• SkillsOnTheHill

Executive Function Skill Development by Grade Level

Updated: Jan 18

Executive Function Skill Development in Preschool

  • Develops working memory to keep sets of rules and simple routines in mind

  • Begins to develop flexible thinking to apply different rules for different situations (i.e. wearing shoes at school but taking off at home)

  • Builds inhibitory control to delay gratification (i.e. waiting for peers before eating snack)

How to support skill development:

  • Use visuals for important routines to provide a reference, which promotes independence and the need for fewer external cues.

  • Use clear, concise language and allow time for processing when teaching a new task or working in a new setting.

  • Build resilience by teaching concrete regulation strategies such as taking deep breaths or counting down on fingers when presented with frustrating or difficult tasks

Executive Function Skill Development in Elementary School

  • Builds independence with keeping track of materials and belongings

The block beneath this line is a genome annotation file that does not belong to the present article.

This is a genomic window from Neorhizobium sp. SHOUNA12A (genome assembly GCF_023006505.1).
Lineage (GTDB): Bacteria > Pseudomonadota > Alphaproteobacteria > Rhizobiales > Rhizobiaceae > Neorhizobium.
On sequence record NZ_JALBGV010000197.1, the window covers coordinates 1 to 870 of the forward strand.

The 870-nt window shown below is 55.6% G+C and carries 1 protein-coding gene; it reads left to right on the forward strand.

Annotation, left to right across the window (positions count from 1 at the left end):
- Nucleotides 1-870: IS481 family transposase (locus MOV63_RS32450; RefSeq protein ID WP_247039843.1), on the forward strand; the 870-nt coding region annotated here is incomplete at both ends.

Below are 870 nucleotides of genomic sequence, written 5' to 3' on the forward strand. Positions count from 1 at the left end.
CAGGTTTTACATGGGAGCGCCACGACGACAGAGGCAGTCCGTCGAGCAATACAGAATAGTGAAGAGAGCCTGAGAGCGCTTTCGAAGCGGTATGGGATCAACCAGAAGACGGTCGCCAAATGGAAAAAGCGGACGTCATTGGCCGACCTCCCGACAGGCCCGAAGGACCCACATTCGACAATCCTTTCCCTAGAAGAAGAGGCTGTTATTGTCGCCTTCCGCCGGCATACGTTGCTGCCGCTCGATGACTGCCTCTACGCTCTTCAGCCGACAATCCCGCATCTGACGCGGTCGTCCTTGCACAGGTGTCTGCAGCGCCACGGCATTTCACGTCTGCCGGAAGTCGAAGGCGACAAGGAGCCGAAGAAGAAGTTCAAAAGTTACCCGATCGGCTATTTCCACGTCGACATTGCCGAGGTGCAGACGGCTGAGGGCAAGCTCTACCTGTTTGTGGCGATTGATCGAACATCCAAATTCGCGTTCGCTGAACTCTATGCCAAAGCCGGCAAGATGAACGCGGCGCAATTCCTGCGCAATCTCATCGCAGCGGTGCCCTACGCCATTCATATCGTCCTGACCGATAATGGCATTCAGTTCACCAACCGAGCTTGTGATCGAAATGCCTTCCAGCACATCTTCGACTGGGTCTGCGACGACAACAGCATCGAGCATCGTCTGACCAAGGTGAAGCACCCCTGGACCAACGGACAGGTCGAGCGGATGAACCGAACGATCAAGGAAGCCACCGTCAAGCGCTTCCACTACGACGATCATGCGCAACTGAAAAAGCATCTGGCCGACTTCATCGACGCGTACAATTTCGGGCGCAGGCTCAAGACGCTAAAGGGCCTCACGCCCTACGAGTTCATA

• Develops the ability to problem solve by adapting and changing methods when completing a new task

  • Develops self-regulation skills to ignore irrelevant stimuli in their environment and focus on activities for longer periods of time

How to support skill development:

  • Provide sensory tools that can help with self-regulation and attention (i.e. adaptive seating, movement break, fidgets, oral motor tools)

  • Create habits and routines regarding organization of materials (i.e. using a folder with designated sides for assignments and completed work).

  • Utilize color-coded materials for organizing subjects and papers

  • Use checklists for routines, assignments, and checking work to promote independence with self-monitoring

Executive Function Skill Development in Middle School

  • Begins to make concrete plans with peers and weigh options when committing to plans and activities

  • Builds initiation skills for starting multi-step tasks or long-term projects

  • Develops time management skills when completing assignments and doing preferred or leisure activities

How to support skill development:

  • Utilize a simple daily or weekly planner

  • Support child in implementing small reward for completing tasks throughout the day or week

  • Assist child in breaking down big projects into small steps using a graphic organizer or other visual

  • Utilize timers when completing structured tasks

  • Practice new and complex activities (i.e. using a combination lock ahead of time to build skills and promote confidence)

  • Use binders and/ or color-code materials to organize school work

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